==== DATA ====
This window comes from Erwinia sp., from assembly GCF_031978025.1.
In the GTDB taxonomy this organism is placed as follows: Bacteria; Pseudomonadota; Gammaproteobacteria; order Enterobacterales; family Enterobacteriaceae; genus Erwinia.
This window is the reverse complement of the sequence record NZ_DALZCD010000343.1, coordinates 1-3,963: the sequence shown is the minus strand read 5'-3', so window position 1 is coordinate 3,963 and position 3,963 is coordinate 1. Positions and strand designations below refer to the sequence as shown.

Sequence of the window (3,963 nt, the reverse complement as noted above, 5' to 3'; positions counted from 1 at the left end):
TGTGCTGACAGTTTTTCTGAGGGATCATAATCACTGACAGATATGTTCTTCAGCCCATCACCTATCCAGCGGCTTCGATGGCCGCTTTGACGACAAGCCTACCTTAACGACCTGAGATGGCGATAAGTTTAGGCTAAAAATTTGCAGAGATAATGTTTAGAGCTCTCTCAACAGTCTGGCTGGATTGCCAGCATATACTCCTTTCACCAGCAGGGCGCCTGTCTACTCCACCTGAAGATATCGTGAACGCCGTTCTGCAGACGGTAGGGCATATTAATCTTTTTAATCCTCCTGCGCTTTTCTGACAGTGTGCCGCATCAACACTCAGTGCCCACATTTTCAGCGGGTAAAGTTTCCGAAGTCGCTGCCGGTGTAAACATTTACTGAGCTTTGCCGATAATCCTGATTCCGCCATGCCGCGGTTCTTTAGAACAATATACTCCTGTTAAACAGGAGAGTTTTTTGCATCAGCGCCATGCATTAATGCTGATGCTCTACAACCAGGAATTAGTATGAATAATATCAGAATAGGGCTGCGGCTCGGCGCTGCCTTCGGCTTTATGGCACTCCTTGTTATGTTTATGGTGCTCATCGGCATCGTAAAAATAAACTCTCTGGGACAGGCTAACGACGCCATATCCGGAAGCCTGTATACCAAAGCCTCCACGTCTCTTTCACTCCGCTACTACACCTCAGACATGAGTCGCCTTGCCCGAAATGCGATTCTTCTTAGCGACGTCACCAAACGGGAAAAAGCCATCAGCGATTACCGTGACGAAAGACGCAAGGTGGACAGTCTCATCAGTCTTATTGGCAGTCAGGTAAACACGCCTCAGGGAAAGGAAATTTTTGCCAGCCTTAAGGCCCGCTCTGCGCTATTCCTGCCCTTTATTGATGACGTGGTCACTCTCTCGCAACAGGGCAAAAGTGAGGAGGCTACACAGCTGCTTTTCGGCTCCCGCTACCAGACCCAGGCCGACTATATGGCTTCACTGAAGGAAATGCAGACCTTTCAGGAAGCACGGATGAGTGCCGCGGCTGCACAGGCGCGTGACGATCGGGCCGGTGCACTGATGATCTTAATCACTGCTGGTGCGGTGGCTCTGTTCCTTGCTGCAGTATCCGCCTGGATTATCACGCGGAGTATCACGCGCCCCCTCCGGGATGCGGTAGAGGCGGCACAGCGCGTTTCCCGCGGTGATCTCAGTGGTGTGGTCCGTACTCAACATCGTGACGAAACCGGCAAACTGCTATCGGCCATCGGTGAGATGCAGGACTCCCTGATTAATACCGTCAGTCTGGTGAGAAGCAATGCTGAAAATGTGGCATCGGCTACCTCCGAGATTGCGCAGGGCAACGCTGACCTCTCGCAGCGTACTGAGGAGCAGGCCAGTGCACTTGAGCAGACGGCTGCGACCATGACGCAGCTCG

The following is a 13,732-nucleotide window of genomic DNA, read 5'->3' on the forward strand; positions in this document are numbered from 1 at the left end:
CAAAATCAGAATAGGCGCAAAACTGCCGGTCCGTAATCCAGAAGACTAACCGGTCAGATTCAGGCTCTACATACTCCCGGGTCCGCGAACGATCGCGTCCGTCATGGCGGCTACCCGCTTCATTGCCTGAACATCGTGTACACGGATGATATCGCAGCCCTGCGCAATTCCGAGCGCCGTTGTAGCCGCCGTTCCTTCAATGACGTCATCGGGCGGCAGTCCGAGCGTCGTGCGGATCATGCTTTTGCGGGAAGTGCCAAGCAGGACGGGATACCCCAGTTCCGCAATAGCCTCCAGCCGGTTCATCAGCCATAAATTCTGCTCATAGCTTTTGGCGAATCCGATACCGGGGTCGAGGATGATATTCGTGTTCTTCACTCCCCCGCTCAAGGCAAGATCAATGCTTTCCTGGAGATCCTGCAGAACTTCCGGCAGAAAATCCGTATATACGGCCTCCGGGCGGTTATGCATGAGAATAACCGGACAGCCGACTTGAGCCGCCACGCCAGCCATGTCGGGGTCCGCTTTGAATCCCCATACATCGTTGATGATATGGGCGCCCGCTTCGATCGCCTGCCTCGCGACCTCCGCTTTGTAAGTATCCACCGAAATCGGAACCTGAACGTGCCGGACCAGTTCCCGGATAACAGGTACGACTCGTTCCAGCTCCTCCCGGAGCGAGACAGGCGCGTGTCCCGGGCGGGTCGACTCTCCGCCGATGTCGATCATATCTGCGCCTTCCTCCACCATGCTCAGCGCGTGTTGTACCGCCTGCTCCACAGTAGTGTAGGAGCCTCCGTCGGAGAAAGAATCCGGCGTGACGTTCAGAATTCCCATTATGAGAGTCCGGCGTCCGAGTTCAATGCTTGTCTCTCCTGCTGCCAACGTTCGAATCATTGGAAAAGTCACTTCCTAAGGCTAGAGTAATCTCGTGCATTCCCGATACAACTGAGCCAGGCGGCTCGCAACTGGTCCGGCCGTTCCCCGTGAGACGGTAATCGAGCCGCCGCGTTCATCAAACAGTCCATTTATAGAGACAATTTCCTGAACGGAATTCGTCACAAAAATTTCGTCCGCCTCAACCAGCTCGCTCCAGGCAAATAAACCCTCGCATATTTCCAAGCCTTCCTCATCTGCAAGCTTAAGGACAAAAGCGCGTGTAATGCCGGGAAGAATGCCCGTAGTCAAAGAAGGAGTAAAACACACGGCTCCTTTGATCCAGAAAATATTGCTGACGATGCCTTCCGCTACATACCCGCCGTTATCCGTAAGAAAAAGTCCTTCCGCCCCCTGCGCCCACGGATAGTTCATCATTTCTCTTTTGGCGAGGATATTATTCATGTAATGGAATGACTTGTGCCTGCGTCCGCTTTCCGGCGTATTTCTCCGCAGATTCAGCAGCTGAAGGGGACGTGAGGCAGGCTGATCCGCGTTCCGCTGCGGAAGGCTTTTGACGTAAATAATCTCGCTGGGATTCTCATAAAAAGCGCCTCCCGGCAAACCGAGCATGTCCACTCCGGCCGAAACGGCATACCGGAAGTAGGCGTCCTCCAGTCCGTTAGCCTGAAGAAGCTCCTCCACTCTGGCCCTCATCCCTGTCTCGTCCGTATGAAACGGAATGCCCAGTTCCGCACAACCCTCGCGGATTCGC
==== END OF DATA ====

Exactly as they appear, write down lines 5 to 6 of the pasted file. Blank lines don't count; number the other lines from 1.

TGTGCTGACAGTTTTTCTGAGGGATCATAATCACTGACAGATATGTTCTTCAGCCCATCACCTATCCAGCGGCTTCGATGGCCGCTTTGACGACAAGCCTACCTTAACGACCTGAGATGGCGATAAGTTTAGGCTAAAAATTTGCAGAGATAATGTTTAGAGCTCTCTCAACAGTCTGGCTGGATTGCCAGCATATACTCCTTTCACCAGCAGGGCGCCTGTCTACTCCACCTGAAGATATCGTGAACGCCGTTCTGCAGACGGTAGGGCATATTAATCTTTTTAATCCTCCTGCGCTTTTCTGACAGTGTGCCGCATCAACACTCAGTGCCCACATTTTCAGCGGGTAAAGTTTCCGAAGTCGCTGCCGGTGTAAACATTTACTGAGCTTTGCCGATAATCCTGATTCCGCCATGCCGCGGTTCTTTAGAACAATATACTCCTGTTAAACAGGAGAGTTTTTTGCATCAGCGCCATGCATTAATGCTGATGCTCTACAACCAGGAATTAGTATGAATAATATCAGAATAGGGCTGCGGCTCGGCGCTGCCTTCGGCTTTATGGCACTCCTTGTTATGTTTATGGTGCTCATCGGCATCGTAAAAATAAACTCTCTGGGACAGGCTAACGACGCCATATCCGGAAGCCTGTATACCAAAGCCTCCACGTCTCTTTCACTCCGCTACTACACCTCAGACATGAGTCGCCTTGCCCGAAATGCGATTCTTCTTAGCGACGTCACCAAACGGGAAAAAGCCATCAGCGATTACCGTGACGAAAGACGCAAGGTGGACAGTCTCATCAGTCTTATTGGCAGTCAGGTAAACACGCCTCAGGGAAAGGAAATTTTTGCCAGCCTTAAGGCCCGCTCTGCGCTATTCCTGCCCTTTATTGATGACGTGGTCACTCTCTCGCAACAGGGCAAAAGTGAGGAGGCTACACAGCTGCTTTTCGGCTCCCGCTACCAGACCCAGGCCGACTATATGGCTTCACTGAAGGAAATGCAGACCTTTCAGGAAGCACGGATGAGTGCCGCGGCTGCACAGGCGCGTGACGATCGGGCCGGTGCACTGATGATCTTAATCACTGCTGGTGCGGTGGCTCTGTTCCTTGCTGCAGTATCCGCCTGGATTATCACGCGGAGTATCACGCGCCCCCTCCGGGATGCGGTAGAGGCGGCACAGCGCGTTTCCCGCGGTGATCTCAGTGGTGTGGTCCGTACTCAACATCGTGACGAAACCGGCAAACTGCTATCGGCCATCGGTGAGATGCAGGACTCCCTGATTAATACCGTCAGTCTGGTGAGAAGCAATGCTGAAAATGTGGCATCGGCTACCTCCGAGATTGCGCAGGGCAACGCTGACCTCTCGCAGCGTACTGAGGAGCAGGCCAGTGCACTTGAGCAGACGGCTGCGACCATGACGCAGCTCG

The following is a 13,732-nucleotide window of genomic DNA, read 5'->3' on the forward strand; positions in this document are numbered from 1 at the left end: